Panel Paper: Using Unsupervised Machine Learning to Identify Potentially Problematic Opioid Use in Medicare

Saturday, November 4, 2017
Hong Kong (Hyatt Regency Chicago)

*Names in bold indicate Presenter

Carroline Lobo, Hawre Jalal, Chung-Chou Chang, Gerald Cochran and Julie Donohue, University of Pittsburgh

Background: Potentially problematic opioid use in Medicare has been on the rise. The 2016 Comprehensive Addiction and Recovery Act aims to limit problematic use by restricting the number of opioid prescribers/pharmacies for some beneficiaries via restriction or “lock-in” programs. What constitutes “problematic use” of prescription opioids among the elderly or disabled Medicare beneficiaries is subject to debate. Further, the characteristics of those with potentially problematic use remain unknown. We identify sub-groups of Medicare beneficiaries with potentially problematic opioid use patterns using novel machine-learning techniques which handle complex interactions among variables of interest.

Methods: We identified sub-groups of Medicare beneficiaries based solely on variables constructed using pharmacy claims due to regulatory restrictions on substance abuse diagnosis codes in Medicare data. Our study sample included 190,148 PA beneficiaries enrolled in fee-for-service Medicare from 2007 to 2012 with a new episode of opioid use with continuous enrolment six months prior to the index prescription with no metastatic cancer or no hospice/long-term care use. We used a technique of unsupervised machine learning called k-means clustering analysis. The number of unique opioid prescribers, number of unique pharmacies, and morphine milligrams equivalents per day (MME/day), each measured over 6-month periods – and the mean, maximum, and range of these values across all episodes per beneficiary were used as clustering variables. We compared sub-groups based on their demographic and enrollment characteristics, comorbidities and other medication use and conducted multivariable logistic regression analyses to compare likelihood of all-cause mortality.

Results: We identified five sub-groups based on opioid use patterns. Beneficiaries in sub-group 5 (n=1,467, 0.8%) obtained opioid prescriptions from a maximum of 8.9± 4.1 prescribers and 5.8± 2.3 pharmacies, and had a mean MME/day of 125.4± 123.7. This sub-group was younger (42.9±10.8 years) and had the highest proportion of disabled beneficiaries (96.5%). This sub-group also had the highest prevalence of back pain (95.0%), neck pain (73.1%), and mood disorders (83.3%) compared to other groups. Concurrent use of anti-depressants, anti-anxiety, sedatives/hypnotics, and muscle-relaxants was the highest in sub-group 5. Beneficiaries in sub-group 4 (n=5,223, 2.8%) had a maximum MME/day of 181.6± 173.2. However, the maximum opioids prescribers and pharmacies for this sub-group were much lower than sub-group 5 at 2.1± 0.8 and 1.4± 0.6 respectively. Sub-group 1 accounting for 71.0% of beneficiaries had the lowest utilization among all variables of interest receiving opioid prescriptions from a maximum of 1.3± 0.5 prescribers and 1.0 ± 0.2 pharmacies with a maximum MME/day of 43.8± 39.6. Sub-groups 4 and 5 had a 3.34 [95% CI=2.86, 3.67] and 6.15 [95% CI=5.28, 7.16] odds of all-cause mortality, respectively, relative to sub-group 1.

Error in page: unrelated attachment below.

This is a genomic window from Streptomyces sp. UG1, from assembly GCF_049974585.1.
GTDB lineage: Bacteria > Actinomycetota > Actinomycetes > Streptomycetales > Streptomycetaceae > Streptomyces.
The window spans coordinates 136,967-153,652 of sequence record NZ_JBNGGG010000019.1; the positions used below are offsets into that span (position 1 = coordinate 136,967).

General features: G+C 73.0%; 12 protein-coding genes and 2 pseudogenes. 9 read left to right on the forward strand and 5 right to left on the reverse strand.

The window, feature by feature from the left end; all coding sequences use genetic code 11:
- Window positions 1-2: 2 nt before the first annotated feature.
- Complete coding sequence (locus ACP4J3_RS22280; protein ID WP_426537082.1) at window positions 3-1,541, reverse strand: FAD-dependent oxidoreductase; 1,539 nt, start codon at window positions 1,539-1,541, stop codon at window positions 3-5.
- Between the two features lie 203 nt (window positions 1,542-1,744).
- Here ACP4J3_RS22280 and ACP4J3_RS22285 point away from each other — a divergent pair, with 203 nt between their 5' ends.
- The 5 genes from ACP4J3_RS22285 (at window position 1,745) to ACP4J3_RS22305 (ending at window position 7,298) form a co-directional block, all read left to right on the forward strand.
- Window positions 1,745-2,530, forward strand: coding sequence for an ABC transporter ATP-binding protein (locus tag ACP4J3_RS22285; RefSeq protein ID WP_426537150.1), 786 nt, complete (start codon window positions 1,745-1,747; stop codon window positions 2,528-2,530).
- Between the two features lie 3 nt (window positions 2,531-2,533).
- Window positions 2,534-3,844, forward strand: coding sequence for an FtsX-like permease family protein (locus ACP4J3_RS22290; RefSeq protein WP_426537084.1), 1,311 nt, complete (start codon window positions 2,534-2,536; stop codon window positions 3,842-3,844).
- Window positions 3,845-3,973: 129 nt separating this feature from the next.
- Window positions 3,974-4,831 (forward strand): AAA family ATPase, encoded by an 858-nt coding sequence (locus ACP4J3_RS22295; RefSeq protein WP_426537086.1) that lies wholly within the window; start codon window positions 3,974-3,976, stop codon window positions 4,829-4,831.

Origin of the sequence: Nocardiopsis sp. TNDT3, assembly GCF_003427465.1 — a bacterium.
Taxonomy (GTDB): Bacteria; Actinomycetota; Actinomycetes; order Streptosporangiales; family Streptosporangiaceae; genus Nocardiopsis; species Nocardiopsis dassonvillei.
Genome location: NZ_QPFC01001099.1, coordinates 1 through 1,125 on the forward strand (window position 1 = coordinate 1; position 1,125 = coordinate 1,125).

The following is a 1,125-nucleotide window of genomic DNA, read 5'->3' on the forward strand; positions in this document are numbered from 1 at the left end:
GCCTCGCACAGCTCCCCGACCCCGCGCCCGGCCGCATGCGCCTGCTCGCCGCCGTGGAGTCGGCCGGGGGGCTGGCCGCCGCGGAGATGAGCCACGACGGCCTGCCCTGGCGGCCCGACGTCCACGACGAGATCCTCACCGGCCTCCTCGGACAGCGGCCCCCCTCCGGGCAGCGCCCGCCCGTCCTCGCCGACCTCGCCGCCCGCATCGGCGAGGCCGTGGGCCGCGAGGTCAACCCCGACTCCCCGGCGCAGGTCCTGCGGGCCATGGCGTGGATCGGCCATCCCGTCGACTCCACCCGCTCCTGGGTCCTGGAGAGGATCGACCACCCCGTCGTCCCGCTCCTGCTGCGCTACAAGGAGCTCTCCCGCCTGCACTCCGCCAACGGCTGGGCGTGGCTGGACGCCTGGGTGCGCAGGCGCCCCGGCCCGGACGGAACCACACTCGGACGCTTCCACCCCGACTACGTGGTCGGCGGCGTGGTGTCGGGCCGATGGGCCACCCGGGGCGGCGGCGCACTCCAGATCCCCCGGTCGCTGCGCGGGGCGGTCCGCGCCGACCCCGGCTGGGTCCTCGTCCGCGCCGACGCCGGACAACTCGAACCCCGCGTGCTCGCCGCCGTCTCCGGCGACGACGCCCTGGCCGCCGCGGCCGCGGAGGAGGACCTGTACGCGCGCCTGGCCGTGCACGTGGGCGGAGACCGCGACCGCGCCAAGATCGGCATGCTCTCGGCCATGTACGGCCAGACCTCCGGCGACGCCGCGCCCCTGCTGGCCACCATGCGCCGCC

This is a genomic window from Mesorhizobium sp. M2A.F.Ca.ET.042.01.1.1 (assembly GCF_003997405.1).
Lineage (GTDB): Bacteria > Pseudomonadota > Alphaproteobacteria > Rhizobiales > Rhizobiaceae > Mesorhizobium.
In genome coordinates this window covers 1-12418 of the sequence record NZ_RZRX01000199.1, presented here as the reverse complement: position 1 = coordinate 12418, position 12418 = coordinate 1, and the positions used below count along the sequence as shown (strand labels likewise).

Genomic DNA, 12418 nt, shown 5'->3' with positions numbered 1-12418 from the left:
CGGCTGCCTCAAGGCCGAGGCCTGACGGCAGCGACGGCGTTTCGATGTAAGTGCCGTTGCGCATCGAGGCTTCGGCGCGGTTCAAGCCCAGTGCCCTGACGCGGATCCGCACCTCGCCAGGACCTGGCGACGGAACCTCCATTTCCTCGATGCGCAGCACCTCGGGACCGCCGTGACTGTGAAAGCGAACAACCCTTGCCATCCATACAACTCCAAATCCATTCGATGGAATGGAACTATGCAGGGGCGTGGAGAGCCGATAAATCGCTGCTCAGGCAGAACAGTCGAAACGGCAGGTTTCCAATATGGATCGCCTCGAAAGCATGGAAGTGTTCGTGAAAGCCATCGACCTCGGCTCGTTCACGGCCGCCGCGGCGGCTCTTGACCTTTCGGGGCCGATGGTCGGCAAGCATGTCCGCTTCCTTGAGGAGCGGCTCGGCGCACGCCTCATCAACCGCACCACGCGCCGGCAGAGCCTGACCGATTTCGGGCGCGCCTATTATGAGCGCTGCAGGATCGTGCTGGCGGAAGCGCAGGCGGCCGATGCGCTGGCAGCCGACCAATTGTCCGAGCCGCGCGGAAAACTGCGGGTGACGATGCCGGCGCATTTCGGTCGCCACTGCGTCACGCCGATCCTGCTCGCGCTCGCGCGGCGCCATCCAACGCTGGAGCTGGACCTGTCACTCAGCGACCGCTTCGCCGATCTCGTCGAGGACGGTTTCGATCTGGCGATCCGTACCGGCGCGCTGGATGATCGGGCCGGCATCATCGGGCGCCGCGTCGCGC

Conclusion: We identified a small proportion of beneficiaries (<1%), nearly all of whom were disabled, with high numbers of prescribers and pharmacies using high dosages of opioids across episodes of treatment. These beneficiaries also had higher co-morbid conditions and other concurrent health care use. Heterogeneity in opioid use patterns in the Medicare population has implications for efforts to restrict opioid use and improve the quality of care for patients with complex needs.